I am currently creating two new games for iOS. One is made in Swift and SpriteKit, while the other is made in Objective-C and UIKit.
The good part
The apps include a custom core lib that is written in Objective-C. Each app also uses CoreMeta - an IoC library written in Objective-C - to bootstrap the app and select which implementation to use for a certain protocol.
All Objective-C protocols in the library work great in Swift. To implement these protocols in Swift, I just add them to my bridging header. I’m then good to go.
One protocol that I reuse in every game is an
Animal protocol. For Objective-C
and UIKit, it is implemented by
AnimalView, which inherits
UIView. In Swift
and SpriteKit, however, it is implemented by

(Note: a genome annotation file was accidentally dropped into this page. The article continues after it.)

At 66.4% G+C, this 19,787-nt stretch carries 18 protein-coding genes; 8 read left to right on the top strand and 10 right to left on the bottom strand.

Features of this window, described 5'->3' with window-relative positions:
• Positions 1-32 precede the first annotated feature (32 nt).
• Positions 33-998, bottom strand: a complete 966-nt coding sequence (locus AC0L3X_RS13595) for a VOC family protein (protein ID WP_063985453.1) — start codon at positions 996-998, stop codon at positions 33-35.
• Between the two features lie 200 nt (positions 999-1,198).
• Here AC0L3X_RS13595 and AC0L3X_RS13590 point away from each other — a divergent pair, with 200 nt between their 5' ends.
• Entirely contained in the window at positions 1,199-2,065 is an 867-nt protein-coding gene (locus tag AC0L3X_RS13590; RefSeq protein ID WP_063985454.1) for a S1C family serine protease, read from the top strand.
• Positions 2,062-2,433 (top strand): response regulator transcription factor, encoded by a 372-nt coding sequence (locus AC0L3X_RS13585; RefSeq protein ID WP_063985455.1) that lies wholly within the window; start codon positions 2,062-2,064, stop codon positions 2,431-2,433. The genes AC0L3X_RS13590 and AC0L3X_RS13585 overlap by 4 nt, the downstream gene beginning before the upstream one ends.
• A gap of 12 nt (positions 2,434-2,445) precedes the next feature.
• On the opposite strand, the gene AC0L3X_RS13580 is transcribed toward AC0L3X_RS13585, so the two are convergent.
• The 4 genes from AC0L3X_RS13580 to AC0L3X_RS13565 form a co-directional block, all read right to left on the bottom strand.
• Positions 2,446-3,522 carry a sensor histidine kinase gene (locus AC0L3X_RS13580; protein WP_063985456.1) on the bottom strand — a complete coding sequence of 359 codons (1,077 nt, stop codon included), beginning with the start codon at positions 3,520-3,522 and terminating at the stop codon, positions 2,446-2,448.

AnimalNode, which inherits
This works absolutely great.
The bad part
All in all, Swift is a really nice experience. Less code, easier to read - gotta love it. However, as I created the Swift protocol and tried to register it with CoreMeta, I ran into problems.
Basically, CoreMeta is written in Objective-C, which lets you pass in protocols as method parameters. You do this by writing @protocol(ProtocolName). In Swift, on the other hand, you call ProtocolName.self.
This works great for Objective-C protocols, but does not work at all for Swift protocols. Since Swift protocols cannot be cast to Protocol *, they cannot be used as method parameter together with CoreMeta.
Searching for solutions to more advanced Swift problems often results in nothing,
since Swift is so new. Still, lucky as I am, I finally found the solution to how
to use Swift protocols in Objective-C: Add
@objc before the
After adding @objc to my Swift protocols, I could use them with CoreMeta and bootstrap them as I do with the Objective-C protocols. Hopefully, Swift evolves in a way that makes this not required.